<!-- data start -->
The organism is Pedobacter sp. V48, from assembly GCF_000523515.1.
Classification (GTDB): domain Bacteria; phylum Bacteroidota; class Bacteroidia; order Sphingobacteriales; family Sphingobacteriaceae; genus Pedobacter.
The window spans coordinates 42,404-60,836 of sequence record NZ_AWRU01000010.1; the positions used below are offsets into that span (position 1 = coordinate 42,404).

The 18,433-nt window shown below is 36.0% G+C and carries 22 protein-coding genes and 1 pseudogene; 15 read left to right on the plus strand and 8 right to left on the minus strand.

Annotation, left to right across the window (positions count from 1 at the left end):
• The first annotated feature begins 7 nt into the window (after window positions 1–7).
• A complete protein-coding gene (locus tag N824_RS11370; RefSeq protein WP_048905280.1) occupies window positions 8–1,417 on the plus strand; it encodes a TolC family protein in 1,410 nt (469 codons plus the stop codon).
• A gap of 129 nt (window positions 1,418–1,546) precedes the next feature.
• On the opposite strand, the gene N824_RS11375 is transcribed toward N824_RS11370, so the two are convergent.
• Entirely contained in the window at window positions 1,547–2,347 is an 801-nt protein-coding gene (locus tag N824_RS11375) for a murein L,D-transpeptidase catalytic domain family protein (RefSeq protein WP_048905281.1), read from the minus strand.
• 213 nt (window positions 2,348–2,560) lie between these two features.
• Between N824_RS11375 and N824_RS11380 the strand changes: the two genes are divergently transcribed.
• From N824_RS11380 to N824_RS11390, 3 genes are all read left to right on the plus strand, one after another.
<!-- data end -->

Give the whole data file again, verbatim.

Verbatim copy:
The organism is Pedobacter sp. V48, from assembly GCF_000523515.1.
Classification (GTDB): domain Bacteria; phylum Bacteroidota; class Bacteroidia; order Sphingobacteriales; family Sphingobacteriaceae; genus Pedobacter.
The window spans coordinates 42,404-60,836 of sequence record NZ_AWRU01000010.1; the positions used below are offsets into that span (position 1 = coordinate 42,404).

The 18,433-nt window shown below is 36.0% G+C and carries 22 protein-coding genes and 1 pseudogene; 15 read left to right on the plus strand and 8 right to left on the minus strand.

Annotation, left to right across the window (positions count from 1 at the left end):
• The first annotated feature begins 7 nt into the window (after window positions 1–7).
• A complete protein-coding gene (locus tag N824_RS11370; RefSeq protein WP_048905280.1) occupies window positions 8–1,417 on the plus strand; it encodes a TolC family protein in 1,410 nt (469 codons plus the stop codon).
• A gap of 129 nt (window positions 1,418–1,546) precedes the next feature.
• On the opposite strand, the gene N824_RS11375 is transcribed toward N824_RS11370, so the two are convergent.
• Entirely contained in the window at window positions 1,547–2,347 is an 801-nt protein-coding gene (locus tag N824_RS11375) for a murein L,D-transpeptidase catalytic domain family protein (RefSeq protein WP_048905281.1), read from the minus strand.
• 213 nt (window positions 2,348–2,560) lie between these two features.
• Between N824_RS11375 and N824_RS11380 the strand changes: the two genes are divergently transcribed.
• From N824_RS11380 to N824_RS11390, 3 genes are all read left to right on the plus strand, one after another.